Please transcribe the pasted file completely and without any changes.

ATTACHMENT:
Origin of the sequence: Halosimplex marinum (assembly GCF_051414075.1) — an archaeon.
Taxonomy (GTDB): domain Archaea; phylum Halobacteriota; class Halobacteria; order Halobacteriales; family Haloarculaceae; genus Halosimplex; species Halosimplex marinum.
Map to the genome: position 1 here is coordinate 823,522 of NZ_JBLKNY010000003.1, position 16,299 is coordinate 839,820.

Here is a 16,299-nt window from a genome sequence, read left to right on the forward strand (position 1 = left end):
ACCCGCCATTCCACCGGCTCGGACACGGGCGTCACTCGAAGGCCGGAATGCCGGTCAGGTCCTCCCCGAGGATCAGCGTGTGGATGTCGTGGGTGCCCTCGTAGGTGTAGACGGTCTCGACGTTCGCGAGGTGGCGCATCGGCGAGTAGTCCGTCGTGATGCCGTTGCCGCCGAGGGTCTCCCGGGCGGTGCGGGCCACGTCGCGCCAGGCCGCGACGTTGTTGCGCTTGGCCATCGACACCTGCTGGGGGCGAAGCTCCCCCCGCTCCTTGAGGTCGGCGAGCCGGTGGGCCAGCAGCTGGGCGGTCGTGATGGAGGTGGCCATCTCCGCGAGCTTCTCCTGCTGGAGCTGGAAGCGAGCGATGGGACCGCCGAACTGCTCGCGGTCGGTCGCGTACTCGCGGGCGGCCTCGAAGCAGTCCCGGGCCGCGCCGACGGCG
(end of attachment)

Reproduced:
Origin of the sequence: Halosimplex marinum (assembly GCF_051414075.1) — an archaeon.
Taxonomy (GTDB): domain Archaea; phylum Halobacteriota; class Halobacteria; order Halobacteriales; family Haloarculaceae; genus Halosimplex; species Halosimplex marinum.
Map to the genome: position 1 here is coordinate 823,522 of NZ_JBLKNY010000003.1, position 16,299 is coordinate 839,820.

Here is a 16,299-nt window from a genome sequence, read left to right on the forward strand (position 1 = left end):
ACCCGCCATTCCACCGGCTCGGACACGGGCGTCACTCGAAGGCCGGAATGCCGGTCAGGTCCTCCCCGAGGATCAGCGTGTGGATGTCGTGGGTGCCCTCGTAGGTGTAGACGGTCTCGACGTTCGCGAGGTGGCGCATCGGCGAGTAGTCCGTCGTGATGCCGTTGCCGCCGAGGGTCTCCCGGGCGGTGCGGGCCACGTCGCGCCAGGCCGCGACGTTGTTGCGCTTGGCCATCGACACCTGCTGGGGGCGAAGCTCCCCCCGCTCCTTGAGGTCGGCGAGCCGGTGGGCCAGCAGCTGGGCGGTCGTGATGGAGGTGGCCATCTCCGCGAGCTTCTCCTGCTGGAGCTGGAAGCGAGCGATGGGACCGCCGAACTGCTCGCGGTCGGTCGCGTACTCGCGGGCGGCCTCGAAGCAGTCCCGGGCCGCGCCGACGGCG